Updated Apr 8, 2024 - News

What the total solar eclipse looked like in Texas

A man standing in a parking lot with a large white telescope

Sid Palmer of Jacksonville, Florida, went to Del Rio hoping for a better shot at a sunny sky. He said he still got a pretty good view despite the clouds. Photo: Madalyn Mendoza/Axios

The highly anticipated total solar eclipse finally graced Texas with its presence.

Why it matters: Texas won't be in the path of totality for a total solar eclipse again until 2045, and that path will include just a small slice of the Panhandle, according to NASA.

Yes, but: The clouds were pretty thick in some areas, even though statistically Texas had the lowest chances of cloud coverage across the eclipse's U.S. path.

  • The ring of fire was still stunning when it peeked through the clouds, but some of those who traveled to Texas — as many as 1 million people, according to Great American Eclipse — probably hoped to see a little more of the spectacle.

Here's what we saw across the state:

Brett and Leesha Baker peered through their telescope at Dick Nichols Park in Southwest Austin. The pair traveled from Utah to experience their second total solar eclipse.

  • "It's a full-body experience," Leesha Baker recalled about the 2017 eclipse. "It's very humbling to have everything go dark."
A woman looking up at the sky and a man looking through a telescope
Brett and Leesha Baker taking in the eclipse. Photo: Nicole Cobler/Axios

At Lake Pflugerville Park, north of Austin, the clouds broke enough for good views intermittently leading up to totality. Everyone let out collective "wows" and "aahs" as totality hit.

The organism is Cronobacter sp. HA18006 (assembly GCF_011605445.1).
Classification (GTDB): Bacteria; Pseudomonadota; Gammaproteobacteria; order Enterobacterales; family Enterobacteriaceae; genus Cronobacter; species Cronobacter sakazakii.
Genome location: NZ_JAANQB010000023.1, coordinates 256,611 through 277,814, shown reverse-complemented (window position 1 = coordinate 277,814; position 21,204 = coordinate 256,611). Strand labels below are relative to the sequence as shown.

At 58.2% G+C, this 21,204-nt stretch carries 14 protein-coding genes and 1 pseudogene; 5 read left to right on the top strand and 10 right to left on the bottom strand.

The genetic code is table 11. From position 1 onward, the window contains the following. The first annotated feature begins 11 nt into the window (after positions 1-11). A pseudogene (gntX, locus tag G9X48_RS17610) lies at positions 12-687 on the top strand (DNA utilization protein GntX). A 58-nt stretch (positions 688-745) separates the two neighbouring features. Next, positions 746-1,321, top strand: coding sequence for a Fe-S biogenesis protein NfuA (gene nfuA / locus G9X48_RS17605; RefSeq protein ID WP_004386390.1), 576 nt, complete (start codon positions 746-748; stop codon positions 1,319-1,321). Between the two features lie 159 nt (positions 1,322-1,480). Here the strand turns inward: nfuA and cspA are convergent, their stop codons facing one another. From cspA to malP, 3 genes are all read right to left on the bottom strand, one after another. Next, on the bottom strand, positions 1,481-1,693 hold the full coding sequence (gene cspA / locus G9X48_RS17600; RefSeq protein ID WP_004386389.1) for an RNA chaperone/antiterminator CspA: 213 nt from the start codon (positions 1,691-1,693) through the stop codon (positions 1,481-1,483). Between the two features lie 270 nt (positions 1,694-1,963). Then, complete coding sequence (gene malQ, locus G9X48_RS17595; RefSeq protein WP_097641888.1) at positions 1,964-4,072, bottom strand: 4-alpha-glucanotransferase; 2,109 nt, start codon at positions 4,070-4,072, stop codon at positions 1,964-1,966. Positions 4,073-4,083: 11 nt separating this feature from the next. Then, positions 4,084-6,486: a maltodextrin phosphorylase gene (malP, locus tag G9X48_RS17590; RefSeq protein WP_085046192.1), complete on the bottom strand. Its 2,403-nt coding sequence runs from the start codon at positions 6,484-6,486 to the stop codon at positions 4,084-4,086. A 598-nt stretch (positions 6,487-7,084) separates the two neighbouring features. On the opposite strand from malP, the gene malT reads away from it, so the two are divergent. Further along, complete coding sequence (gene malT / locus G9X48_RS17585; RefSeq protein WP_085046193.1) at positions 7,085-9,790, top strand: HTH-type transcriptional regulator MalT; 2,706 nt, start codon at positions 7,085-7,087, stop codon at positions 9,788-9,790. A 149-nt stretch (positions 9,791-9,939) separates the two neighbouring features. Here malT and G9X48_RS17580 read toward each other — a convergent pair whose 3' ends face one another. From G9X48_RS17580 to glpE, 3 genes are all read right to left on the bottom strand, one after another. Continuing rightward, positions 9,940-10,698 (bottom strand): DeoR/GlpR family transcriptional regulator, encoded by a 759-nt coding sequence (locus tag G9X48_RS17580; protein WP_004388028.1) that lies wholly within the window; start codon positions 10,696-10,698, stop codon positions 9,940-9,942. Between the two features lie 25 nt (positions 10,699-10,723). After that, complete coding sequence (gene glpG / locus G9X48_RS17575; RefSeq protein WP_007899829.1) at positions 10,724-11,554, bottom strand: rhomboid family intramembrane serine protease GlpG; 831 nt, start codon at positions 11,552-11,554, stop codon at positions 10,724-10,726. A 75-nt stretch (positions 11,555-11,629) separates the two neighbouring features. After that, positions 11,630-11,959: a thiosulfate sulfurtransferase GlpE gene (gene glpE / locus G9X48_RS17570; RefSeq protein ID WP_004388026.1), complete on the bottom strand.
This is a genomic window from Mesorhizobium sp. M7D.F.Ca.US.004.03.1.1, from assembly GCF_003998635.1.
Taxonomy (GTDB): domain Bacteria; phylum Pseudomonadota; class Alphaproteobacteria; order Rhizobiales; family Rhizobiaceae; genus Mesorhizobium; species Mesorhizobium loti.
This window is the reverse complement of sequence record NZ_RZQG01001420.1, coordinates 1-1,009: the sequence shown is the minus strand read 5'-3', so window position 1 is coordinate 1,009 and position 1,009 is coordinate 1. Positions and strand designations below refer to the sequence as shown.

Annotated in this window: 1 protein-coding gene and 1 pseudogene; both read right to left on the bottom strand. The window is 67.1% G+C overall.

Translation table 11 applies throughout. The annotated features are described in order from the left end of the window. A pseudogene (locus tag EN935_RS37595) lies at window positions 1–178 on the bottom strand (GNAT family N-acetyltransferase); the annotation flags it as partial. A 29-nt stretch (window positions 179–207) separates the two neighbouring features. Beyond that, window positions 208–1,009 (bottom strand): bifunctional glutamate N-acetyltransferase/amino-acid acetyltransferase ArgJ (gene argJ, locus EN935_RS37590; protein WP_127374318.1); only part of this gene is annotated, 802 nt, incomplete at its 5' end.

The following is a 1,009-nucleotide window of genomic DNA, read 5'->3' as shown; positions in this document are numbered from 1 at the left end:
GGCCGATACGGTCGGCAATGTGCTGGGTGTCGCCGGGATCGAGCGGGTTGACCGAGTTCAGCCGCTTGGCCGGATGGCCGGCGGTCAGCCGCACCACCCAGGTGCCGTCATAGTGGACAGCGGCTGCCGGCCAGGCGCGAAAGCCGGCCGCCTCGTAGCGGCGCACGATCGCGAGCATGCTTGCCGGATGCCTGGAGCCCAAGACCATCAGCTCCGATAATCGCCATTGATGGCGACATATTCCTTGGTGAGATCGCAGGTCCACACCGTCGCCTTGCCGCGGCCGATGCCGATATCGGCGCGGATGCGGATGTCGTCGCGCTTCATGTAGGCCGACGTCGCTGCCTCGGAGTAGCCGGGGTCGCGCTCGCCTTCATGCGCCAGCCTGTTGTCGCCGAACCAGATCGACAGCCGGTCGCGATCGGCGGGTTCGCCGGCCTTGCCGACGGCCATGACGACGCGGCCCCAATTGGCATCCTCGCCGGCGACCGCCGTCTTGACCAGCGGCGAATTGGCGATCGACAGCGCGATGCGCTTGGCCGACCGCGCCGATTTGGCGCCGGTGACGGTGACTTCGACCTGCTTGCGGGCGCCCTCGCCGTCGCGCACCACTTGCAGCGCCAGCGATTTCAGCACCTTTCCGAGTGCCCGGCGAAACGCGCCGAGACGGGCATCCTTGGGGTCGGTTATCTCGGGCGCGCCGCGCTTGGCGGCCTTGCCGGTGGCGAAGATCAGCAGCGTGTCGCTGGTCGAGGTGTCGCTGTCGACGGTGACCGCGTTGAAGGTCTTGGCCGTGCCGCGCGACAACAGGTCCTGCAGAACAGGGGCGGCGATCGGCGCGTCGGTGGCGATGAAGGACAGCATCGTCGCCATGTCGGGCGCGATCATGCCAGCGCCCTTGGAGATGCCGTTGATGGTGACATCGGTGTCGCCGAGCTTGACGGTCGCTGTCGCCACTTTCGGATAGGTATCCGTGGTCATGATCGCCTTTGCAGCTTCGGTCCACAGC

Several people sit in a field looking up at the sky
Lucky skies at Lake Pflugerville Park. Photo: Megan Stringer/Axios

Hundreds of people gathered at Hermann Park in Houston, where the Sun was 94% covered — and there was a lot of happy shouting when the eclipse was visible.

People spread across a lawn under a cloudy sky
The crowd at Hermann Park. Photo: Jay Jordan/Axios

A group of friends drove three and a half hours from Oklahoma City to view the eclipse at Windhaven Meadows Park in Plano.

Three people sit on inflatable couches and a picnic blanket on a green lawn
Viewers at Windhaven Meadows Park in Plano knew they had to bring inflatables. Photo: Shafaq Patel/Axios

I-35 was uncharacteristically empty around downtown Austin during the peak of the eclipse.

An empty highway in front of the Austin skyline under dark skies
The best (you had no traffic) — and worst (you missed the eclipse) — time to be on I-35. Photo: Sami Sparber/Axios

Students from Austin's Travis Heights Elementary School and their parents cheered "Team Moon!" as totality approached.

A crowd of people look up at the sky with blankets scattered across the grass during the eclipse
School paused so parents and their kids could watch the eclipse together. The city's iconic moonlight towers illuminated during totality. Photo: Bob Gee/Axios

Texas Solar Eclipse Fest was raffling off a Mitsubishi Eclipse in Del Rio.

A red Mitsubishi Eclipse
An Eclipse for the eclipse. Photo: Madalyn Mendoza/Axios

Hundreds gathered at the Bath House Cultural Center on White Rock Lake in Dallas to cheer the passing of the clouds in time for a clear view of totality.

People gather at the edge of a lake to look up at the sky
The clouds parted just in time at White Rock Lake. Photo: Tasha Tsiaperas/Axios
The ring of fire around the sun beneath thin clouds
The eclipse was amazing in Arlington, even through the clouds. Photo: Courtesy of Joseph Andaya

Families, couples and groups of friends picnicked at The Colony's Grandscape, north of Dallas.

Dozens of people gather on green grass and look up at the sky
Eclipse watchers spreading out at the Grandscape. Photo: Naheed Rajwani-Dharsi/Axios

What's next: The next total solar eclipse will occur from Greenland to Spain on Aug. 12, 2026.

Go deeper: The eclipse across the U.S., including a mass wedding


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